As I’ve said before:

Labor is a cost, because the business owner has to provide wages and, often, benefits that cost him more money. When a government mandate increases that cost, the business owner has three choices: pass the cost along to the customer, who may decide it’s too much and stop shopping there; cut employee hours and stop hiring to save on labor costs, thus costing potential jobs and putting a burden on workers still employed; and, finally, just decide it’s not worth it anymore and close up shop. In the low-margin bookseller business, Borderlands’ owner chose the last course as the only one viable.

That was in San Francisco. In Seattle, it looks like restaurant owners decided on some mixture of cutting labor hours, or perhaps moving out of Seattle altogether. In at least one case, workers asked to reduced their hours, so they wouldn’t lose their jobs… and their government subsidies.

Of course, this is to the benefit of areas with lower labor costs around Seattle; at least some of them absorbed those jobs and the tax revenue from people looking for better prices.

Meanwhile, assuming those restaurants didn’t close, let me introduce you to your new server:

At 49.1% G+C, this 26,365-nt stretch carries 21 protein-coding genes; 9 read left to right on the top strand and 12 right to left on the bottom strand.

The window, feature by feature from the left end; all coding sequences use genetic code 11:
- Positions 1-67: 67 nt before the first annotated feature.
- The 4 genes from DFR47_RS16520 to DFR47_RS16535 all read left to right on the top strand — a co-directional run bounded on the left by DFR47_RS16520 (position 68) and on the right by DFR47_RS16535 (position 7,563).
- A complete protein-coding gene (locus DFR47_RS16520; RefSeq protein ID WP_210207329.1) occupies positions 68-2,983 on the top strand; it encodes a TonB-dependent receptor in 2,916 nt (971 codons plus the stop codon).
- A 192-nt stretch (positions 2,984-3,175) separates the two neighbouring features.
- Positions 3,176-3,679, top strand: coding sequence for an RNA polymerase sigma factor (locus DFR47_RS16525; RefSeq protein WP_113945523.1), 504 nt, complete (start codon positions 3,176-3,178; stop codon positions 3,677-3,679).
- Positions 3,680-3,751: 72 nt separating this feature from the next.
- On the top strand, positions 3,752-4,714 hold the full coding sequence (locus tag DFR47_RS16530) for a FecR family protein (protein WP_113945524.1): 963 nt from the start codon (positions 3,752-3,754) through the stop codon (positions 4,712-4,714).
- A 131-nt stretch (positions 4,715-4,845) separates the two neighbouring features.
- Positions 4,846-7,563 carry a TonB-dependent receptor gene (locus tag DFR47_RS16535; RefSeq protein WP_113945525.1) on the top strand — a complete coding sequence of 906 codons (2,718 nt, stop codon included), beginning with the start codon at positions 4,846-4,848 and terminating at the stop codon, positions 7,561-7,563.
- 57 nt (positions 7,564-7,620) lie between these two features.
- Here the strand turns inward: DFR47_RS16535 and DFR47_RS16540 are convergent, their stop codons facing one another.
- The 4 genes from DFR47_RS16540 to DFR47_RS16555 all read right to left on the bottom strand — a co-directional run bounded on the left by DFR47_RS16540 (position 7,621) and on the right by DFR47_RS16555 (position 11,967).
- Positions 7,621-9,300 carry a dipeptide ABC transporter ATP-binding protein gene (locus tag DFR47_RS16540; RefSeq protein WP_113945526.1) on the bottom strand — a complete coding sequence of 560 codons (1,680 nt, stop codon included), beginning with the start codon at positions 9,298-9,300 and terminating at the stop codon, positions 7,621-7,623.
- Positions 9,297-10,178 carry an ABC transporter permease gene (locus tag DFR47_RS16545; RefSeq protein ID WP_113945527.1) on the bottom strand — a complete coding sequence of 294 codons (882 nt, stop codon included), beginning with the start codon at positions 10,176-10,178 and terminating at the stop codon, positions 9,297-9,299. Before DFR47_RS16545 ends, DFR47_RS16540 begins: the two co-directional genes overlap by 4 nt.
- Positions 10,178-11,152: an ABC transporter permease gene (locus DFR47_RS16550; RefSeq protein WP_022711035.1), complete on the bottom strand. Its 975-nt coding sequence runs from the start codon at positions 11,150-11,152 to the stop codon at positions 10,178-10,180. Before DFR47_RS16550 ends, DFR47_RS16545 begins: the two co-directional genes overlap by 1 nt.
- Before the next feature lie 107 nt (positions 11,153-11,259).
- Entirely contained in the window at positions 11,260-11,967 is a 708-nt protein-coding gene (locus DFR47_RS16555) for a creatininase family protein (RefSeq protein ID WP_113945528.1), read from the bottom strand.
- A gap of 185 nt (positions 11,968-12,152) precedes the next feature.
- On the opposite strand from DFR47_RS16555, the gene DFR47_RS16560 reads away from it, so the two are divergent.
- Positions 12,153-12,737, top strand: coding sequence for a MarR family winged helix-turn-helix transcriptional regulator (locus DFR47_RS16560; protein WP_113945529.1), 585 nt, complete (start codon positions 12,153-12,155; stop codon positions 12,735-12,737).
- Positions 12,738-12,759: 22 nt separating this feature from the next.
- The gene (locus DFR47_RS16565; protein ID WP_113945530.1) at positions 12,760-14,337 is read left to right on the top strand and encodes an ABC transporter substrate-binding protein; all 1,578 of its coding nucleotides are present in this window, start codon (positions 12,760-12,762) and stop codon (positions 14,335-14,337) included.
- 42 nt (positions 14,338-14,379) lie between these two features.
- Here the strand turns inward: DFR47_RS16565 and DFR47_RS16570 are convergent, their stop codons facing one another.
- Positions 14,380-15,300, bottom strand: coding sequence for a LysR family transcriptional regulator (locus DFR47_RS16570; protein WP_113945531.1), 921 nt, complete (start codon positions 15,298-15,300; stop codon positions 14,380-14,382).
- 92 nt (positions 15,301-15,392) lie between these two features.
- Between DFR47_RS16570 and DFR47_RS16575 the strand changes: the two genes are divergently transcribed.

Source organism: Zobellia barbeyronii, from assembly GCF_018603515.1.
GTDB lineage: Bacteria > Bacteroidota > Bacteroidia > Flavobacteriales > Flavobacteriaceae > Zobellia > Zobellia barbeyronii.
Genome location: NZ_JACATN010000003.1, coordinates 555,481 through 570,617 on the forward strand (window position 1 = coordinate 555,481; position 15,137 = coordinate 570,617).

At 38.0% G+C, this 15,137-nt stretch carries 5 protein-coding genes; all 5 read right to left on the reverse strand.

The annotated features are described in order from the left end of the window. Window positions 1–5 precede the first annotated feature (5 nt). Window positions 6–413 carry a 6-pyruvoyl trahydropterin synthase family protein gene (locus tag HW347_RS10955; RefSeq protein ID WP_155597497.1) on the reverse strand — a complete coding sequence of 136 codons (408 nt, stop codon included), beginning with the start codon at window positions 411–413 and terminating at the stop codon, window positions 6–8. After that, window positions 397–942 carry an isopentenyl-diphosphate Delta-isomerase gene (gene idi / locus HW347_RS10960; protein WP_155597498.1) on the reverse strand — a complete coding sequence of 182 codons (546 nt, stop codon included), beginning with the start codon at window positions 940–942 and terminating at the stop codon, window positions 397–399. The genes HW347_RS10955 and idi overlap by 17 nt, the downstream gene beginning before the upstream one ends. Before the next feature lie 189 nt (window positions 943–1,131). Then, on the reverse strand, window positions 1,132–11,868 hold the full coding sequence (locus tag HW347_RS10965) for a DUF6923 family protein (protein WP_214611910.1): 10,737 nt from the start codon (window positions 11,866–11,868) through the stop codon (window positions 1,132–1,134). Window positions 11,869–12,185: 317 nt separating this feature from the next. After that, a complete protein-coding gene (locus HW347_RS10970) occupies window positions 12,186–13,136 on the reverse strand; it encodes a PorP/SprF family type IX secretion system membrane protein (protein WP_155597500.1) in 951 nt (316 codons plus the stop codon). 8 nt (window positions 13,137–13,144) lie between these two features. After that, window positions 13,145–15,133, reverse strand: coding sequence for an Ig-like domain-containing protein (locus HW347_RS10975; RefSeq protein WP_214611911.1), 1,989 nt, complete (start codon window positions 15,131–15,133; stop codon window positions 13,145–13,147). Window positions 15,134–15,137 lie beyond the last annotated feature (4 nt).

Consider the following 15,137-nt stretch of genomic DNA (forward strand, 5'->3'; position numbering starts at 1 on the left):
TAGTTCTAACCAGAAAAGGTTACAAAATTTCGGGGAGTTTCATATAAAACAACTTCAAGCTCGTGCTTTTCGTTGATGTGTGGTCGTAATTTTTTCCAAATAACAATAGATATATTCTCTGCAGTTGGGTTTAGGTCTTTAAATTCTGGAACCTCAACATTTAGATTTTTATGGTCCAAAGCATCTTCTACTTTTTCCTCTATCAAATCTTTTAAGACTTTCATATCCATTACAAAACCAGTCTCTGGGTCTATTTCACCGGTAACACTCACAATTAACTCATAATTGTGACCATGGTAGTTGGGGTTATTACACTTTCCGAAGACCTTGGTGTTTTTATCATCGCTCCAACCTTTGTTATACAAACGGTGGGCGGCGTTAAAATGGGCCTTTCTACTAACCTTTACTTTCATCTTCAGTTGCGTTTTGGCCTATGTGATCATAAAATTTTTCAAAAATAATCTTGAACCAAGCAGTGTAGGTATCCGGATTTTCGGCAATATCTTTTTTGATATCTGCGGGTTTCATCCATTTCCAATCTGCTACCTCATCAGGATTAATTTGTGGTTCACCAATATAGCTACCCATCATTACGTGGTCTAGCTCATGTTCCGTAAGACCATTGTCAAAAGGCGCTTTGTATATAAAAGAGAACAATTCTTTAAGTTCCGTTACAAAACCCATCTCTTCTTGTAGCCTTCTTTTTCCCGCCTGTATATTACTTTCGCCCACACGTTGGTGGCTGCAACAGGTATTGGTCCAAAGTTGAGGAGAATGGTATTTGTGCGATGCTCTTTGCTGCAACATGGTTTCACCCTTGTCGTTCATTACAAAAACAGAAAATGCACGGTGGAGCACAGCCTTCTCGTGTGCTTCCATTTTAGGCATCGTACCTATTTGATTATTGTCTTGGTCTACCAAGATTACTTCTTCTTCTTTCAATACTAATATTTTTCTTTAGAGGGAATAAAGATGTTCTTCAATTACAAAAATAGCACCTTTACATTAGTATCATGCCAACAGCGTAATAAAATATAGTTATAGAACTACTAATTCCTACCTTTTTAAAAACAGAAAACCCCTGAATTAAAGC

Welcome to the future

Need no wages

The progressive elites running Seattle (and San Francisco and New York and Los Angeles and…) almost certainly feel good for fighting for “economic justice” and “fairness.

It’s a shame the average working stiff has to suffer for their egos.

PS: The ideal minimum wage is zero.

Foonote:
(1) One of the progressive left’s favorite environmental-justice words. Maybe we should use it so they can start to understand economics.


Seattle: #RaiseTheWage, choose to work less

July 26, 2015
Didn't pay attention

Seattle economics adviser

Okay, I have to admit it: I was wrong about the choices facing business owners when a jurisdiction mandates a minimum wage increase. On several occasions, I’ve written something like the following:

Labor is a cost, because the business owner has to provide wages and, often, benefits that cost him more money. When a government mandate increases that cost, the business owner has three choices: pass the cost along to the customer, who may decide it’s too much and stop shopping there; cut employee hours and stop hiring to save on labor costs, thus costing potential jobs and putting a burden on workers still employed; and, finally, just decide it’s not worth it anymore and close up shop. In the low-margin bookseller business, Borderlands’ owner chose the last course as the only one viable.